The digitalisation of economic and financial activities, as well as the COVID-19 pandemic have increased companies’ reliance on digital infrastructures which consequently increases companies’ and consumers’ exposure to cyber-related incidents. Cyber-related incidents can lead to potentially significant and unexpected losses both for insurers as well as for policyholders, especially where insurance policies do not explicitly take cyber risks into account (i.e. non-affirmative cyber exposure, also referred to as ‘silent cyber’). Therefore, it is vital for (re)insurance undertakings (“undertakings”) to be aware of these risks and take them into account in risk management and calculation. The European Insurance and Occupational Pensions Authority (“EIOPA”) has published a supervisory statement (the “Supervisory Statement”) addressing its concerns regarding these non-affirmative cyber risks.

Non-affirmative cyber underwriting exposure

Non-affirmative cyber underwriting exposure refers to those occurrences of cyber coverages which are not expressly included or excluded from an insurance policy. This creates a level of uncertainty which leads to discrepancies between the expectations of policyholders concerning their estimated coverage and the actual pay-outs in the event of cyber incidents. Cyber risk exposures could also arise from cyber coverages which use ambiguous terms and conditions.

If the cyber event materialises, it could potentially result in substantial and unpredicted losses which could lead to litigation. Similar outcomes have been witnessed throughout the COVID-19 pandemic in respect of denial of claim pay-outs in cases of ambiguity in coverage. EIOPA has in fact addressed this issue in 2020 by implementing the Strategy on Cyber Underwriting, which inter alia, prioritises the requirement to ensure adequate cyber underwriting and cyber risk management practices to establish the necessary supervisory policies and procedures, with the aim of safeguarding  financial stability,  market integrity and investors’ protection.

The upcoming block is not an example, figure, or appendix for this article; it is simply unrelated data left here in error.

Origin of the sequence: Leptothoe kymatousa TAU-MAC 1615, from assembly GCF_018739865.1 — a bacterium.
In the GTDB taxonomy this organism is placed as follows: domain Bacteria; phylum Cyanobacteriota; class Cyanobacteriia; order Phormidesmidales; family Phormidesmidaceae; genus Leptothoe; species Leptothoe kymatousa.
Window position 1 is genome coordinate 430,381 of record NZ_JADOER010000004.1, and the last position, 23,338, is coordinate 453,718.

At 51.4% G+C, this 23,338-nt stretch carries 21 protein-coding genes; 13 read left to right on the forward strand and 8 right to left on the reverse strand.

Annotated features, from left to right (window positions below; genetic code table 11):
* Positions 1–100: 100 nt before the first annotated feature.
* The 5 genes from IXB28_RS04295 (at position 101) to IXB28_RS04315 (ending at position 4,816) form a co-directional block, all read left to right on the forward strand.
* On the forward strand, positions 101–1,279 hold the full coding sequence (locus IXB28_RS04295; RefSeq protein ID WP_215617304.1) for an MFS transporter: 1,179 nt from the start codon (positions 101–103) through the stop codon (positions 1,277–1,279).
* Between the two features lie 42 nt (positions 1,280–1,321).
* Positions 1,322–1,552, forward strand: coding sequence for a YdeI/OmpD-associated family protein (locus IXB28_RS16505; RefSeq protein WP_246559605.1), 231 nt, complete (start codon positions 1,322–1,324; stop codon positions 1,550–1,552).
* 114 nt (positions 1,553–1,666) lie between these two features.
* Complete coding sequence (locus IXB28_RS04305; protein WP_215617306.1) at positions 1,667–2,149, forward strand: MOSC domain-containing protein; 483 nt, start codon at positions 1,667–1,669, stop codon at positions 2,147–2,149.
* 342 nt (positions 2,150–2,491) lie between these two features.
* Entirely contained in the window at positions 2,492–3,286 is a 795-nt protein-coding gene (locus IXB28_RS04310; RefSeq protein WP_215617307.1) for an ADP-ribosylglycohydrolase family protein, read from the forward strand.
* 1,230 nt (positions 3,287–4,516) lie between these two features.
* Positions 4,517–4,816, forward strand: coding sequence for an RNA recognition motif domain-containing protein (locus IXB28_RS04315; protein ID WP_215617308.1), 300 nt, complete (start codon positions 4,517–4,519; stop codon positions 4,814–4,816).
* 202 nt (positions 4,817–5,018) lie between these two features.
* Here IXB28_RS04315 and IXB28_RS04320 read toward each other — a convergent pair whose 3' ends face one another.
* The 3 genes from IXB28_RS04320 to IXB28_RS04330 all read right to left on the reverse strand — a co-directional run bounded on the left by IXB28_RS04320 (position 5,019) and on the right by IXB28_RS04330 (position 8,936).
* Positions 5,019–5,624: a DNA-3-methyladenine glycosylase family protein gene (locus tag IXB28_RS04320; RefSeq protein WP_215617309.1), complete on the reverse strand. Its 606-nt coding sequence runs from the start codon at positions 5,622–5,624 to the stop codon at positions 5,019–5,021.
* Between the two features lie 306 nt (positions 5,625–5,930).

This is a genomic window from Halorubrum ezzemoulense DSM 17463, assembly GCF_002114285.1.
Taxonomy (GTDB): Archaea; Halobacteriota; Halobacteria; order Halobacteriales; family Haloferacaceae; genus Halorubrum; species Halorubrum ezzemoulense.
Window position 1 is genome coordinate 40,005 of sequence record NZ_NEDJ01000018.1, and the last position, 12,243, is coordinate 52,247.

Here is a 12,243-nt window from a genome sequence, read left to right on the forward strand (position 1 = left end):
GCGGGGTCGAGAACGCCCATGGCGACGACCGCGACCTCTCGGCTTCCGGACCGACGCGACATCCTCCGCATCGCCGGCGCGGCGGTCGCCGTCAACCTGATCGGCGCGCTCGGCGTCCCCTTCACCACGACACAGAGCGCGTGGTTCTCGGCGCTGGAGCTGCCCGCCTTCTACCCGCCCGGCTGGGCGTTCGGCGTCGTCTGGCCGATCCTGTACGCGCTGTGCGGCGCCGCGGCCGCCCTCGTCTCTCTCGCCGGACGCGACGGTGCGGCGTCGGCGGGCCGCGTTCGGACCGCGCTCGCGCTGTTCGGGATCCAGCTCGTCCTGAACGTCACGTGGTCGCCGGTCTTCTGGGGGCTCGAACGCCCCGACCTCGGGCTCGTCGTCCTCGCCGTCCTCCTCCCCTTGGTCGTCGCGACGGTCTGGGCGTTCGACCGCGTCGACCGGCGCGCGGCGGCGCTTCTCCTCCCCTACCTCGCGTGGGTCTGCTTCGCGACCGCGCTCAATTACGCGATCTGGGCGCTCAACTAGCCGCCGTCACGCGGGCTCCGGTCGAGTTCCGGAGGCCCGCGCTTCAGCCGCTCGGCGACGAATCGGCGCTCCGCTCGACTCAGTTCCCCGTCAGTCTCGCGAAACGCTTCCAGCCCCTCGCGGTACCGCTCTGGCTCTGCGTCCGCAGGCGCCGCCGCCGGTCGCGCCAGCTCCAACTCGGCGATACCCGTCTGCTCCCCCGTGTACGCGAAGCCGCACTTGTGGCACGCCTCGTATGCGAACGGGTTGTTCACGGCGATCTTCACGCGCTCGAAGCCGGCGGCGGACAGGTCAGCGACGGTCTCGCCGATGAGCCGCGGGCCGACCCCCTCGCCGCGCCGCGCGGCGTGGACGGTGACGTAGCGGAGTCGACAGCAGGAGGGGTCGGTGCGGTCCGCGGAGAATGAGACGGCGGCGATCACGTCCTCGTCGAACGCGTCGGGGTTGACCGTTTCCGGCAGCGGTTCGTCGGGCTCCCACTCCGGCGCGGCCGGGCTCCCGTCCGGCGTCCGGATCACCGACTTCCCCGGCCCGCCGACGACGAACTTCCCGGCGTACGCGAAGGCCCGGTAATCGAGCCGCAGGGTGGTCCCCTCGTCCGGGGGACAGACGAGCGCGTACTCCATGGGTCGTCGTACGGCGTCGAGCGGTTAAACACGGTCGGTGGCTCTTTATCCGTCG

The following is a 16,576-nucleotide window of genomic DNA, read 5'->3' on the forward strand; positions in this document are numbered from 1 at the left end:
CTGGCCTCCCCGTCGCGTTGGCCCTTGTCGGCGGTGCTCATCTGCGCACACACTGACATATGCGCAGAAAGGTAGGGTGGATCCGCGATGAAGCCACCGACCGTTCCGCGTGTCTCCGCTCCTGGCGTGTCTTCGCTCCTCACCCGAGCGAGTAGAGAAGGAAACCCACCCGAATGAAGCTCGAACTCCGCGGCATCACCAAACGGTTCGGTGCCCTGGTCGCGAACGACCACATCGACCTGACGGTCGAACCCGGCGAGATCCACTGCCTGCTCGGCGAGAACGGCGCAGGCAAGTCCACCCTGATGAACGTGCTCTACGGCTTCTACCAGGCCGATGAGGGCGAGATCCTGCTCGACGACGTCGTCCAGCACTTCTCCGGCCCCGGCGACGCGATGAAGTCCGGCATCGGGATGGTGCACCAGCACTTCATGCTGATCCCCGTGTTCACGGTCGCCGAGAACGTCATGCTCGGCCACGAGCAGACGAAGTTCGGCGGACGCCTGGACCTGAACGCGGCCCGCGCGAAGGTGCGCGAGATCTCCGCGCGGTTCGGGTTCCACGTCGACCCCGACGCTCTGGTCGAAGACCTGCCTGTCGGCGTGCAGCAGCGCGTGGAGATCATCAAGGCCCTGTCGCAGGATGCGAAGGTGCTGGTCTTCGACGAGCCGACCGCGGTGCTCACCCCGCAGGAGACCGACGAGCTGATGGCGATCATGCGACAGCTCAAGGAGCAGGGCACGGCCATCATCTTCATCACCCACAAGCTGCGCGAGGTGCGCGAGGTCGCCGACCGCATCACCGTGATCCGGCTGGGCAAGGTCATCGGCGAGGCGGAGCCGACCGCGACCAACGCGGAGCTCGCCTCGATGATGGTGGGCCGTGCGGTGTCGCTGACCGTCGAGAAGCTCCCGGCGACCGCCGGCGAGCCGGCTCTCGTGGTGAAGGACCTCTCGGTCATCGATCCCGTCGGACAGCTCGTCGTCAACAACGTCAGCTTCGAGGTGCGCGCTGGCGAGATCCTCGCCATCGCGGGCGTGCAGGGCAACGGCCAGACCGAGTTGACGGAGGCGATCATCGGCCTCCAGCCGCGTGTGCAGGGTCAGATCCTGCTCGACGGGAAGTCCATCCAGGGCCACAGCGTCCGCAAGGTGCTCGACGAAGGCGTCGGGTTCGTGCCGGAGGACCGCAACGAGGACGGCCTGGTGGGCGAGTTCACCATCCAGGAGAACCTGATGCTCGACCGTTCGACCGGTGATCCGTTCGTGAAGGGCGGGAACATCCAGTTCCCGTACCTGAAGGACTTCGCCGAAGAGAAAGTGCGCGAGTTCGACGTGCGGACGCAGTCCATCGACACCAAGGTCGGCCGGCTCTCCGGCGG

EIOPA’s Supervisory Statement

The Supervisory Statement calls on undertakings and supervisory authorities to engage in a supervisory dialogue to:

  1. consider a top-down approach and appetite for undertakings to underwrite cyber risk;

National competent authorities are expected to ensure, inter alia, that:

  • when material, cyber underwriting is included as a key component of an undertaking’s overall strategy, it should include risk appetite considerations, both at qualitative and quantitative level;
  • the administrative management or supervisory body applies the appropriate governance and supervision of strategy of the undertaking with regard to cyber underwriting;
  • undertakings ensure compliance with their overall business strategy and risk appetite, also considering the non-affirmative cyber component and defined inclusions or exclusions related to cyber risks; and
  • align, monitor and frequently adjust pricing and capital consideration regarding the overall cyber risk exposure to ensure compliance with the undertaking’s risk appetite.

Furthermore, pursuant to the Supervisory Statement, EIOPA encourages the national competent authorities to recommend that any undertakings which have not yet initiated the process of recognising the requirement for review of the terms and conditions of the contracts regarding cyber coverage, to prepare a plan outlining the procedures to do so, which also includes an effective and efficient plan to communicate the review of the terms and conditions with policyholders, in turn keeping policyholders updated about the extent of their insurance cover.

  1. identify and measure non-affirmative cyber exposures and coverages, and to dedicate higher attention to the supervision of cyber underwriting risk by implementing sound management of non-affirmative cyber exposures;